The best of your survival options is to prevent being kidnapped to a second crime scene that's even more dangerous than the first.
Kara, when first confronted, could have simply run away screaming. Almost all kidnappers would then flee because they greatly fear attracting attention. Kidnappers use guns to intimidate and control a victim, rarely ever to kill in public.A man pointed a handgun at a 35-year-old woman in Flushing NY, and told her to get into the black van he was driving. She ran away and he drove away. An hour later, the same man pointed a handgun at a 16-year-old girl and said, "Don't run and get in the van." The girl ran away and he drove away.
A gunshot instantly rivets the attention of people nearby who’ll probably immediately call the cops. That deters a kidnapper who's hoping his gun will intimidate you to go with him to a hideaway where you’ll beg for mercy as he decides whether or not to let you – his only witness – remain alive.
What are your survival odds if you ignore his command and flee? Most people don’t know that handguns are very difficult to shoot accurately beyond "point-blank range" of 0-3 feet, especially at a moving target. According to Sanford Strong, San Diego police tactical instructor and author of Strong on Defense, police officers in gun battles miss with 76 percent of "close-range" shots (3-9 feet); while criminals miss with 96 percent. Hollywood and TV distort reality.A police academy student of mine, a Saginaw MI police officer, found a gang member dead on the street with one bullet to the head. But scattered on the ground nearby were 127 shell casings from 6 different guns. There were no other blood spatters nearby and no gunshot wounds reported at area hospitals. A raging gang battle had yielded only one actual hit – scoring less than one percent accuracy overall.
Another time, a student of mine ran to aid his undercover partner who stood fifteen feet from a drug dealer in a narrow hallway while they frantically emptied their guns at each other. They each fired 17 bullets but neither one was hit – both scoring zero percent accuracy.
Now, these were gun battles, wherein the shooters were hoping to dodge bullets while frenziedly firing back. Nevertheless, accurately shooting a live target – especially a moving target – is extremely difficult.
In the eternal moment before a gunman can react, aim, and fire, you can run beyond close-range.
Besides, J.J. Bittenbinder, a Chicago police detective and author of Tough Target, quotes Department of Justice figures showing only a 12 percent chance an abductor will pull the trigger in a populated area, a 6 percent chance of actually hitting you, and only a 3 percent chance of that bullet being fatal (shooting distance undetermined). Moreover, think about it, if he’s willing to shoot you there, he’s willing to do even worse harm elsewhere.
Most criminologists warn of the poor survival odds (possibly death by torture) if you are kidnapped to a secluded area. Why does he want to isolate you? Are you wealthy thus worth a ransom? Are you a hostage in a botched retail store robbery? If not, then you’ll be fully at the mercy of a violent criminal, possibly silenced forever afterward.
The above survival options rationale is based on the kidnapper using a (loud) gun to threaten you. But what if he instead uses a (silent) knife? There’s no noise factor to deter him. Yet the same survival rationale remains: if he’s willing to stab you there, he’s willing to do even worse harm elsewhere.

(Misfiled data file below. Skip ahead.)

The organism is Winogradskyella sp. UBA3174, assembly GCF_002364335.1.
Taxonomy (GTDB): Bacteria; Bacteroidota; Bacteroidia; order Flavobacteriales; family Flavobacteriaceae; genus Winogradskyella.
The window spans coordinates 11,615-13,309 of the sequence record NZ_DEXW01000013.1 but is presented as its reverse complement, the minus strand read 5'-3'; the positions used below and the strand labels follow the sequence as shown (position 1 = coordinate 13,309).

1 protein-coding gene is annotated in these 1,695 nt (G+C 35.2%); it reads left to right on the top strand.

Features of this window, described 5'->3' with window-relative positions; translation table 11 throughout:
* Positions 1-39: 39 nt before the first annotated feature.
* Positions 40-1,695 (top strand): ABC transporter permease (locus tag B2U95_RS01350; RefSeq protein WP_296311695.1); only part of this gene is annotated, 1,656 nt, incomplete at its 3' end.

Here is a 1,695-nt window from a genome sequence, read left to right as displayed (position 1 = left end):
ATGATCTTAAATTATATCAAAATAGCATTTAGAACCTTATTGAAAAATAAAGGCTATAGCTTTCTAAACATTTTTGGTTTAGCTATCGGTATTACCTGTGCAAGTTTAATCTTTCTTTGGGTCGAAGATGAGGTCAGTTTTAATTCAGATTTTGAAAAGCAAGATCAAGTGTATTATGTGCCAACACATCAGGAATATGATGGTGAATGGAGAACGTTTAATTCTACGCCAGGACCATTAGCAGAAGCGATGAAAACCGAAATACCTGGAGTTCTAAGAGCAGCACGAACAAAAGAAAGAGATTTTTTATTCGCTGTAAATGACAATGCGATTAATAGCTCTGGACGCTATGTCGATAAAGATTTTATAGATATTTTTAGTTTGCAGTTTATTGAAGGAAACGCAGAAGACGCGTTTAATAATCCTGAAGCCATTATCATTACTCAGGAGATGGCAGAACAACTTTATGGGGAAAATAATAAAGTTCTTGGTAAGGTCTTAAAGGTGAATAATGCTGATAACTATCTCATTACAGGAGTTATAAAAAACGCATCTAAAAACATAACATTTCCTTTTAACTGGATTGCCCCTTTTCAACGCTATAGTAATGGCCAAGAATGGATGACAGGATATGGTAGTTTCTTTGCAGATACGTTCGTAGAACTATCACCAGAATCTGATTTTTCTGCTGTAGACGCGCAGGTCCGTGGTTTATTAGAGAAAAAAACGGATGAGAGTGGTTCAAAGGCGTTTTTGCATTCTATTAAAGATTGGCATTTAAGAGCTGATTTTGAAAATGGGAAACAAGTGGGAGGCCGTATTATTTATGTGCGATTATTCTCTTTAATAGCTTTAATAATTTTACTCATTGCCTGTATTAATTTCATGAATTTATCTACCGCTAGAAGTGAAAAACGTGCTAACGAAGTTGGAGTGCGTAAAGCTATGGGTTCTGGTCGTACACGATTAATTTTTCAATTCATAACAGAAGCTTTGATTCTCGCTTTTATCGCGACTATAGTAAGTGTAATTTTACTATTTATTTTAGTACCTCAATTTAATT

They stayed on interstate highways all the while, never venturing toward a secluded area. She never felt fear and sensed that he wouldn't rape or otherwise harm her, but still she was too afraid to try escaping even though she had many opportunities: they took turns driving, often stopping for food, gas, and restrooms.
Instead, she kept talking to him about his life. Maybe that's why she was eventually released unraped and unharmed near Philadelphia.
Though her intuition proved correct, she nonetheless would’ve had better survival odds had she escaped during one of her many opportunities instead of risking the whims of a disturbed man with a gun.
50/50 Survival Odds – for her
14-year-old Kelly St. John was running late for school and passed a stranger who was watching her intently. He grabbed her, flashed a knife, led her to his car and drove her to the woods. As he raped her, she told him she had a weak heart and was having an attack. When he was done, he said, "I'm going to do you a favor and let you live." Seven years earlier, his DNA was found on another 14-year-old girl he murdered after raping her.
Despite being taken to a second crime scene, she survived. But he did kill his other victim. Thus, as far as we know, this rapist's victims had 50/50 survival odds. However, Kelly's survival odds were better at the first crime scene had she thrashed and fled – especially in daylight. At that point, without harming the victim, most rapists simply flee.
Beyond the psychological harm, a rape victim usually suffers varying degrees of physical injury – possibly murder. If a victim is kidnapped to a second crime scene, she has no way of surely knowing the kidnapper’s ultimate intent – he may not know yet, either. His only witness, her survival hangs on the whim of a psychopathic predator.Patti Kelly knelt in the dirt near Columbus GA, waiting to die. But her rapist said he didn't have the heart to kill her, and walked away.
Survival odds usually get worse in a secluded location, and a criminal’s escalation to violence against an isolated victim is usually sudden. Overall, resisting kidnapping – fighting – and escaping from the first crime scene is a far lower risk than being kidnapped to a second crime scene. See Kidnap Survival & Escape.